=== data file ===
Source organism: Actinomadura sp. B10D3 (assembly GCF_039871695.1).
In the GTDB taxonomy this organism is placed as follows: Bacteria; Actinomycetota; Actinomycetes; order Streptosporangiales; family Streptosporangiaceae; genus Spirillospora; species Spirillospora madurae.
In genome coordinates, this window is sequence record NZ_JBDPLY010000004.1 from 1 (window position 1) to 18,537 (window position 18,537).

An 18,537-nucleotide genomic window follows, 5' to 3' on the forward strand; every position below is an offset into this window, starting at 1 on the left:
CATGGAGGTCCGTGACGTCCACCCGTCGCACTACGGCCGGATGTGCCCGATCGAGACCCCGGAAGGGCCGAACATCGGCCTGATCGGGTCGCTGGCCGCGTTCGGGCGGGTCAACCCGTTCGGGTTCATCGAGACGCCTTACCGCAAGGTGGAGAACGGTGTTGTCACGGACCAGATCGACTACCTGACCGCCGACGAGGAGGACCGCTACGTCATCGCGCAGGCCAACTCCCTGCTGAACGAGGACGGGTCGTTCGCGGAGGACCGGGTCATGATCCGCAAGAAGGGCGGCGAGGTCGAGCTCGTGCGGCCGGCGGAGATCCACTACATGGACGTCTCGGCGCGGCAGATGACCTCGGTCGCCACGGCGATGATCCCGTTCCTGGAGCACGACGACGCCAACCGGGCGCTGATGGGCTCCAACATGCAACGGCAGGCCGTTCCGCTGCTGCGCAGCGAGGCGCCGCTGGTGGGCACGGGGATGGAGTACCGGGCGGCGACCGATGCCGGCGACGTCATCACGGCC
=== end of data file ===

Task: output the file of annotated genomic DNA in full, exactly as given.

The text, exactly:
Source organism: Actinomadura sp. B10D3 (assembly GCF_039871695.1).
In the GTDB taxonomy this organism is placed as follows: Bacteria; Actinomycetota; Actinomycetes; order Streptosporangiales; family Streptosporangiaceae; genus Spirillospora; species Spirillospora madurae.
In genome coordinates, this window is sequence record NZ_JBDPLY010000004.1 from 1 (window position 1) to 18,537 (window position 18,537).

An 18,537-nucleotide genomic window follows, 5' to 3' on the forward strand; every position below is an offset into this window, starting at 1 on the left:
CATGGAGGTCCGTGACGTCCACCCGTCGCACTACGGCCGGATGTGCCCGATCGAGACCCCGGAAGGGCCGAACATCGGCCTGATCGGGTCGCTGGCCGCGTTCGGGCGGGTCAACCCGTTCGGGTTCATCGAGACGCCTTACCGCAAGGTGGAGAACGGTGTTGTCACGGACCAGATCGACTACCTGACCGCCGACGAGGAGGACCGCTACGTCATCGCGCAGGCCAACTCCCTGCTGAACGAGGACGGGTCGTTCGCGGAGGACCGGGTCATGATCCGCAAGAAGGGCGGCGAGGTCGAGCTCGTGCGGCCGGCGGAGATCCACTACATGGACGTCTCGGCGCGGCAGATGACCTCGGTCGCCACGGCGATGATCCCGTTCCTGGAGCACGACGACGCCAACCGGGCGCTGATGGGCTCCAACATGCAACGGCAGGCCGTTCCGCTGCTGCGCAGCGAGGCGCCGCTGGTGGGCACGGGGATGGAGTACCGGGCGGCGACCGATGCCGGCGACGTCATCACGGCC